Sen. Patrick O’Connor: “Talent is Evenly Distributed, Opportunity Is Not”

photo courtesy of Sen. Patrick O'Connor
photo courtesy of Sen. Patrick O'Connor

December 6, 2019 by State Senator Patrick O’Connor

The week of Thanksgiving, Governor Baker uttered the title of this column, “Talent is Evenly Distributed, Opportunity Is Not”, as he signed into law landmark legislation, the Student Opportunity Act, which will invest an additional $2.2 billion dollars, after inflation, into our public education system over the next seven years.

I was proud to be in attendance to witness this historic moment, but even more proud of the work I was able to contribute to this final bill over the past two and a half years.

During the 2017-18 legislative session, the House and Senate were not able to compromise and pass education reform for those that needed it the most in our Commonwealth. I was fortunate to be one of the three Senate negotiators assigned to a Conference Committee to meet with three House negotiators to attempt to resolve the differences in our bills.

Despite hundreds of hours spent negotiating the bill, the Conference Committee was unable to reach an agreement. This was a major disappointment to not only me, but to the many teachers, students, and education advocates across the state that worked on the legislation. However, even though the House and Senate left that negotiating table without a bill, the State Legislature was the closest it had been since 1993 on real, true education reform.

So, fresh off the 2018 elections, we got back to work. The two Chairs of the Joint Committee on Education, Senator Jason Lewis and Representative Alice Peisch, took the lead, grew on the advancements made during those Conference Committee meetings the year before, and developed framework legislation to address the greatest needs of our state’s public education system.

For decades, Massachusetts has been ranked as the top public education system in America and one of the top ten in the world if we were a standalone country. However, we continue to see major achievement gaps for school districts with higher populations of economically disadvantaged, English learning, and special needs students.

The Student Opportunity Act makes targeted investments in school districts and children, and in doing so, states loud and clear that every single child, no matter their economic background, learning needs, or language barriers, will receive the best education they can possibly have from this Commonwealth.

It is truly a full follow-through on Massachusetts’ commitment to academic excellence, and a reaffirmation of our belief that the best investment our state government can make is to provide every child a high-quality education.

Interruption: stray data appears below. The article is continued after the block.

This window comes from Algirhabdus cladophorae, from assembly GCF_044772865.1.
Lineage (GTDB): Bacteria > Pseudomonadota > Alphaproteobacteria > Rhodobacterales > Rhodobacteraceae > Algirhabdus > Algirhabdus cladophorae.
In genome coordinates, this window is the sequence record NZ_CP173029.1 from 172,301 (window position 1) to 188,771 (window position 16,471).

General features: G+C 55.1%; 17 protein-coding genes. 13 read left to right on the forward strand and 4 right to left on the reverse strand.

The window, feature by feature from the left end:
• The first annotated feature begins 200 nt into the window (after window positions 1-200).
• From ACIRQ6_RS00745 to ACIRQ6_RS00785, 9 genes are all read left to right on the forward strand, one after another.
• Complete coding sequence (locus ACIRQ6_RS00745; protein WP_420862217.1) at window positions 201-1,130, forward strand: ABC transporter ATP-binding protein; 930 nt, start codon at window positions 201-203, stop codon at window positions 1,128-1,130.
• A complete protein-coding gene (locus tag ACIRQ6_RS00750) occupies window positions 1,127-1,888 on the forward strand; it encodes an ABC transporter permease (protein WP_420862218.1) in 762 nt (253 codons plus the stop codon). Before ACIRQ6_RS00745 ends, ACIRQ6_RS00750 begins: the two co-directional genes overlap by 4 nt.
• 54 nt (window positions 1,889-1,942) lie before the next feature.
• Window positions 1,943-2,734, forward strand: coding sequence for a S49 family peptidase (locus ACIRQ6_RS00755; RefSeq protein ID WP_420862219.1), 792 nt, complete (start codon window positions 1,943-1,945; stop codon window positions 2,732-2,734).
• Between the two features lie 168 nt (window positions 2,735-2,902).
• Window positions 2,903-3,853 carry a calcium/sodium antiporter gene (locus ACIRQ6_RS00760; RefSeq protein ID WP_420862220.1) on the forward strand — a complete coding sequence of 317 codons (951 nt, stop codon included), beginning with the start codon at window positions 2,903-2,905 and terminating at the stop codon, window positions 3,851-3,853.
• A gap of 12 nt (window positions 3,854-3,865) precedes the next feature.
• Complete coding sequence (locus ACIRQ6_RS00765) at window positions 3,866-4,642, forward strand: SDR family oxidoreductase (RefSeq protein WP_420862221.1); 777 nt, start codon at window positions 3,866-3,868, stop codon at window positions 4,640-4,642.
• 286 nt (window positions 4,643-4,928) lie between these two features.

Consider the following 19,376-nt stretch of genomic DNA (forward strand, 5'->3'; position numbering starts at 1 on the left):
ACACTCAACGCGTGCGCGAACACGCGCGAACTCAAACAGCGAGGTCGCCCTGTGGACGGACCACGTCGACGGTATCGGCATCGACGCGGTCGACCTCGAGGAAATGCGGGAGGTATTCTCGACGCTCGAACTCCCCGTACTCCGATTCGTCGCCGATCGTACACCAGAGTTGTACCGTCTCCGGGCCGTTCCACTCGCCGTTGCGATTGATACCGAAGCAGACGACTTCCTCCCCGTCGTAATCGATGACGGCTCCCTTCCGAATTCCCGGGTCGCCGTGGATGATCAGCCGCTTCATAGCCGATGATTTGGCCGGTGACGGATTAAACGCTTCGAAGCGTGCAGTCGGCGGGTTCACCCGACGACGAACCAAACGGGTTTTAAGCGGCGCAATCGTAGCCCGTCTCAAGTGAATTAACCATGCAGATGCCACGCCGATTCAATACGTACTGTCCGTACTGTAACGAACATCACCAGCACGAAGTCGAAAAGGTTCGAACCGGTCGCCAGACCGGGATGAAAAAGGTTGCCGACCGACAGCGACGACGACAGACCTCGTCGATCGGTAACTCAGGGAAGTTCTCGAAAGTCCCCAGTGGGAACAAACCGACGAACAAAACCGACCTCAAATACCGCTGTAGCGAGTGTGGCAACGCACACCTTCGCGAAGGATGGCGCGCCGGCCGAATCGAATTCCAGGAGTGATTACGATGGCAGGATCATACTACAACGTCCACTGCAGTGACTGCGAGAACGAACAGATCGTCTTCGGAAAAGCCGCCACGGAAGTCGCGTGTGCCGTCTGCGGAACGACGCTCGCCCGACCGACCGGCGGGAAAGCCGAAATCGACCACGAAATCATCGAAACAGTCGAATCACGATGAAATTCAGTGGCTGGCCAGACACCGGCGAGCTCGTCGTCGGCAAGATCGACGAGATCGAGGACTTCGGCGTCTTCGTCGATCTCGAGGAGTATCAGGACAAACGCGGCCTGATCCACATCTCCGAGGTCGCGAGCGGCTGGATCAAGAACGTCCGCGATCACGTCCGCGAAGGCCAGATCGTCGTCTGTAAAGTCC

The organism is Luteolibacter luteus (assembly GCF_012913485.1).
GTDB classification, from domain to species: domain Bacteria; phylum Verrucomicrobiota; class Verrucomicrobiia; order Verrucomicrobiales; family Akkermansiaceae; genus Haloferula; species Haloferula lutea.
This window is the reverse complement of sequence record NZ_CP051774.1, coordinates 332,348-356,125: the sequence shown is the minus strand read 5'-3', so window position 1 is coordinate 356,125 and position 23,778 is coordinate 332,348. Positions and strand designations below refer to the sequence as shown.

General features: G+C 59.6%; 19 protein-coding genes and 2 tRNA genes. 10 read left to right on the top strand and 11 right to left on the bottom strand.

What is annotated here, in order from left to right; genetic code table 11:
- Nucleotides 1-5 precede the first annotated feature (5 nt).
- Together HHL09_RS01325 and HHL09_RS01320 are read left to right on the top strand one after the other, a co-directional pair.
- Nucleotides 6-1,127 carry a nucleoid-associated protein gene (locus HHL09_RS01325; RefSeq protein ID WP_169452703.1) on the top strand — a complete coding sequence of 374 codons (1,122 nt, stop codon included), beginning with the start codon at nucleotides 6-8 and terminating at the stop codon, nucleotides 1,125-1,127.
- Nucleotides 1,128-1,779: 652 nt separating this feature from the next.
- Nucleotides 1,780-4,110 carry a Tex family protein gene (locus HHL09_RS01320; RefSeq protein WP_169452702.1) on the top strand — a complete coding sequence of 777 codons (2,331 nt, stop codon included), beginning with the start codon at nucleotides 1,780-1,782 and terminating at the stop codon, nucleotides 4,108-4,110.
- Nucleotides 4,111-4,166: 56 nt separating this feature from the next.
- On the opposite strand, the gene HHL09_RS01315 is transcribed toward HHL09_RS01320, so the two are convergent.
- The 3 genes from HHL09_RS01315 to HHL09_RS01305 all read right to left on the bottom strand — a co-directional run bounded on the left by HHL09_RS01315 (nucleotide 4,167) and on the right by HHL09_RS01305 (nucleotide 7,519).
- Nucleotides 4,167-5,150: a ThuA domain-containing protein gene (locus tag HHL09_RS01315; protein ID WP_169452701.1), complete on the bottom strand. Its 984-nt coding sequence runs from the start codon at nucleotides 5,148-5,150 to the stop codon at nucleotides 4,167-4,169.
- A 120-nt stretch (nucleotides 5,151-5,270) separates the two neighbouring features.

Not only does this bill shine a light on the neglected dark spaces of our education system, it also shines a light on the tricky grey areas – middle tier schools that aren’t chronically underperforming but are still dealing with achievement gaps and lack of resources.

Many of those schools in the grey area are the ones hit hardest by our flawed charter school reimbursement system and special education costs.

This bill stands up for them too, by setting forth a 3-year schedule to fully fund all charter school tuition reimbursements and to pay all school districts for special education transportation costs.

After the Senate and the House unanimously passed bills in their respective branches, a Conference Committee was established to resolve the differences, and I was proud to once again serve as one of the three Senate negotiators. This time, rather than endless hours of meetings, the differences were resolved within weeks and we had a bill ready for the Governor to sign.

On the floor of the Senate, before formally accepting the Conference Committee report, I urged my colleagues to take a second to think about the significance of this moment, this point in time that has been coming for 26 years, that our Commonwealth finally took the step to lift marginalized children out of educational poverty.

The issue of socioeconomic inequality is a long-fought battle that we will continue to fight until everyone has an equal opportunity to make what they want of their life. In the meantime, Massachusetts is not going to let children be caught in that cycle.

Senator O’Connor represents the Plymouth and Norfolk district, which includes the towns of Cohasset, Duxbury, Hingham, Hull, Marshfield, Norwell, Scituate, and Weymouth. Senator O’Connor and his staff may be reached via phone at 617-722-1646 or via email at Patrick.O’

3 thoughts on “Sen. Patrick O’Connor: “Talent is Evenly Distributed, Opportunity Is Not””

    • Well Said Patrick, and as a former public school employee… Thank You! This will be very valuable to reach those students, everyone deserves the chance to be the BEST they can. Yes Katherine, many many agree with your statement,” we so need more LEADERS like Senator O’Connor!”

  1. I would like to expand on the idea of what Senator O’Connor eloquently called “the gray area”. Some districts, like Hingham, may perform well for the general population but are chronically underperforming for individuals with what the state calls “high needs”. High needs is defined as children with disabilities, ELL or are economy disadvantaged. I hope when the state is allocating funding they look at performance results in great detail and not just at the aggregate results for a town. This is an amazing opportunity for MA and the entire country.


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